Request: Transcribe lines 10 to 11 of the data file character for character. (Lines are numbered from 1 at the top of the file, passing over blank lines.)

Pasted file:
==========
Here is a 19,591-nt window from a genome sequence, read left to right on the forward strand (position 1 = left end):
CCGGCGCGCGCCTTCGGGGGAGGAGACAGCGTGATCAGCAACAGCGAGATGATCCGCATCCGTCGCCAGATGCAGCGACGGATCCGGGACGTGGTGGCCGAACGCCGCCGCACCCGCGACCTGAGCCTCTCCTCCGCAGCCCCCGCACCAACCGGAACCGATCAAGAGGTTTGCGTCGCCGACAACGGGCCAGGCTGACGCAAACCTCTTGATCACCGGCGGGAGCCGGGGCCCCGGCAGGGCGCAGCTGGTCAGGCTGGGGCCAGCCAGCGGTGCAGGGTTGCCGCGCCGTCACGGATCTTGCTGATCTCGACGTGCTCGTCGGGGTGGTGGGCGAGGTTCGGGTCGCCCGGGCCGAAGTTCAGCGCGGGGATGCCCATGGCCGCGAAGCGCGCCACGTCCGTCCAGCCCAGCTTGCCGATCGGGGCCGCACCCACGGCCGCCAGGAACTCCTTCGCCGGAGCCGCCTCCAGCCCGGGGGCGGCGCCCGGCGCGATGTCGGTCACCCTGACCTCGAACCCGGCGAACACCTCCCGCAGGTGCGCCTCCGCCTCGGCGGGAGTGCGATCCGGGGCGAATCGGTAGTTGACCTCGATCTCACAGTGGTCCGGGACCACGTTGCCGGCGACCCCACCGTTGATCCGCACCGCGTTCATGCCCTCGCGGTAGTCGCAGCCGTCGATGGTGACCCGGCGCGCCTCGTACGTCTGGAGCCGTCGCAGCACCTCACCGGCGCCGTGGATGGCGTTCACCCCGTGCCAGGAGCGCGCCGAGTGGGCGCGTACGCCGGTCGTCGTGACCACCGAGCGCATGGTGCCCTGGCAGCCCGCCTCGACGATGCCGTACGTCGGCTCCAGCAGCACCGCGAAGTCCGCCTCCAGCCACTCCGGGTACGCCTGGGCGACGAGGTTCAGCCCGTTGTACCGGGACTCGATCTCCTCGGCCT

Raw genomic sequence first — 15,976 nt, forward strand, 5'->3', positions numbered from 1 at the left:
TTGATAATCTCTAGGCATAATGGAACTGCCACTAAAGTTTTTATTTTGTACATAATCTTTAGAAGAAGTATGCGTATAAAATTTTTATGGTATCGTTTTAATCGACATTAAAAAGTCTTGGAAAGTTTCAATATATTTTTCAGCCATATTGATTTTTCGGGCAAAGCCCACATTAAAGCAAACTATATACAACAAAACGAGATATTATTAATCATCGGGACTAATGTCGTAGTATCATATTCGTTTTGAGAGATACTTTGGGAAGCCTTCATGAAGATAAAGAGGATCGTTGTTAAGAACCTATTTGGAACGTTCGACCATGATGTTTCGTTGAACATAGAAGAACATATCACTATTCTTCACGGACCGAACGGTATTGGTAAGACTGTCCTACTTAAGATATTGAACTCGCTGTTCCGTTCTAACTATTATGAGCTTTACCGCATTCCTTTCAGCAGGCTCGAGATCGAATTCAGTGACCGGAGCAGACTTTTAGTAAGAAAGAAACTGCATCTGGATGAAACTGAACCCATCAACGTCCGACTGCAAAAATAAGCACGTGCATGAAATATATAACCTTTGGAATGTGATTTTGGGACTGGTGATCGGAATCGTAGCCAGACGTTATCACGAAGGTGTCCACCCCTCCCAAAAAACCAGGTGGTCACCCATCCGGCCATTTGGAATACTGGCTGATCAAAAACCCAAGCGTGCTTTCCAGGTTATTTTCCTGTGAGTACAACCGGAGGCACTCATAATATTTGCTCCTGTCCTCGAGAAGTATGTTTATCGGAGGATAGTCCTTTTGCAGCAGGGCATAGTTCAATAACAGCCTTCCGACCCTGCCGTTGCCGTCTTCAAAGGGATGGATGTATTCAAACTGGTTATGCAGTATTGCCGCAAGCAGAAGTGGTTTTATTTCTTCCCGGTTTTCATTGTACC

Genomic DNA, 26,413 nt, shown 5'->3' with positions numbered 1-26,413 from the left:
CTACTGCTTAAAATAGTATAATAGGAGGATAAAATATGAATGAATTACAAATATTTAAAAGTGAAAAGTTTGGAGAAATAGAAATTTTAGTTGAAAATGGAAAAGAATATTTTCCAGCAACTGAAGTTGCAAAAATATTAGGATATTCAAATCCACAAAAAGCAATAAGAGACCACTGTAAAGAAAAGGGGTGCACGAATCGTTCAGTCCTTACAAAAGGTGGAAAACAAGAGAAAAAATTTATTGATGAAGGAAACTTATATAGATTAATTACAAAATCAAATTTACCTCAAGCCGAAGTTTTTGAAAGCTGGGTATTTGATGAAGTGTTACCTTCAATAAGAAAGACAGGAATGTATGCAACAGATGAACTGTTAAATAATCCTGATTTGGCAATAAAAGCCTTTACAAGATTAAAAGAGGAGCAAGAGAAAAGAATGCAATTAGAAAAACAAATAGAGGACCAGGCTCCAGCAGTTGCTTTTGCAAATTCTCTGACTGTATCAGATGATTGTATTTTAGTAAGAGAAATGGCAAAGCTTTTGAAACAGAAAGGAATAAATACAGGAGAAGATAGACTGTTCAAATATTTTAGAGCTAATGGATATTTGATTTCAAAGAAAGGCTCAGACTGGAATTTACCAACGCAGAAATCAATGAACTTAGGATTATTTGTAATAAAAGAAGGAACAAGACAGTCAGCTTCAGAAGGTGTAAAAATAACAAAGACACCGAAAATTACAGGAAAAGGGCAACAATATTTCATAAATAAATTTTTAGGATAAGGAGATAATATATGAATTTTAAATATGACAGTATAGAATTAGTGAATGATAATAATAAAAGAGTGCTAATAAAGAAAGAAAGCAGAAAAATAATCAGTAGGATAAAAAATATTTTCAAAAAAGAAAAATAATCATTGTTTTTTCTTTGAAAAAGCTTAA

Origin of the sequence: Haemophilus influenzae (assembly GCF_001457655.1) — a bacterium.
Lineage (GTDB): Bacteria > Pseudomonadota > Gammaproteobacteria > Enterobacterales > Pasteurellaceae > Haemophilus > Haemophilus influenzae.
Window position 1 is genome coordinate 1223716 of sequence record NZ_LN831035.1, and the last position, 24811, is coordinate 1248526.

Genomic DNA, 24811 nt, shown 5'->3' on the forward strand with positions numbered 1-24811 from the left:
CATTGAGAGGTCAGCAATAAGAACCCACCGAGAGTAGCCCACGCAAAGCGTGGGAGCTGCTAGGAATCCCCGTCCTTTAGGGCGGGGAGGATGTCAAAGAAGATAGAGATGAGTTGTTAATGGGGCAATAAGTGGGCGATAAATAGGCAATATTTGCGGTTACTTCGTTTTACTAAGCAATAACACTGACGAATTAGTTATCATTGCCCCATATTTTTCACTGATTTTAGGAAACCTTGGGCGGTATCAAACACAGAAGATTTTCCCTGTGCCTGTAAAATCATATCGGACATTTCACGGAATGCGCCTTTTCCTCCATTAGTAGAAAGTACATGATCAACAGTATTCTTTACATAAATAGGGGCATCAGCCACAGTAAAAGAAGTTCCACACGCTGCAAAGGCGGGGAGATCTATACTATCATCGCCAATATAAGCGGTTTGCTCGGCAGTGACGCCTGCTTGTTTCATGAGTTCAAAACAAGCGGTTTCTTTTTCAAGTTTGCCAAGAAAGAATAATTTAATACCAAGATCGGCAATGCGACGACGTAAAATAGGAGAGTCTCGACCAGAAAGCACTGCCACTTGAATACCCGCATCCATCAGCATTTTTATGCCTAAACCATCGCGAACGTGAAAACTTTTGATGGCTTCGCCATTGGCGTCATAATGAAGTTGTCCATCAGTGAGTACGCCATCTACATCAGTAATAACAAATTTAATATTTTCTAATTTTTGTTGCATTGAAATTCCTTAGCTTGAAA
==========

Genomic DNA, 24811 nt, shown 5'->3' on the forward strand with positions numbered 1-24811 from the left:
CATTGAGAGGTCAGCAATAAGAACCCACCGAGAGTAGCCCACGCAAAGCGTGGGAGCTGCTAGGAATCCCCGTCCTTTAGGGCGGGGAGGATGTCAAAGAAGATAGAGATGAGTTGTTAATGGGGCAATAAGTGGGCGATAAATAGGCAATATTTGCGGTTACTTCGTTTTACTAAGCAATAACACTGACGAATTAGTTATCATTGCCCCATATTTTTCACTGATTTTAGGAAACCTTGGGCGGTATCAAACACAGAAGATTTTCCCTGTGCCTGTAAAATCATATCGGACATTTCACGGAATGCGCCTTTTCCTCCATTAGTAGAAAGTACATGATCAACAGTATTCTTTACATAAATAGGGGCATCAGCCACAGTAAAAGAAGTTCCACACGCTGCAAAGGCGGGGAGATCTATACTATCATCGCCAATATAAGCGGTTTGCTCGGCAGTGACGCCTGCTTGTTTCATGAGTTCAAAACAAGCGGTTTCTTTTTCAAGTTTGCCAAGAAAGAATAATTTAATACCAAGATCGGCAATGCGACGACGTAAAATAGGAGAGTCTCGACCAGAAAGCACTGCCACTTGAATACCCGCATCCATCAGCATTTTTATGCCTAAACCATCGCGAACGTGAAAACTTTTGATGGCTTCGCCATTGGCGTCATAATGAAGTTGTCCATCAGTGAGTACGCCATCTACATCAGTAATAACAAATTTAATATTTTCTAATTTTTGTTGCATTGAAATTCCTTAGCTTGAAA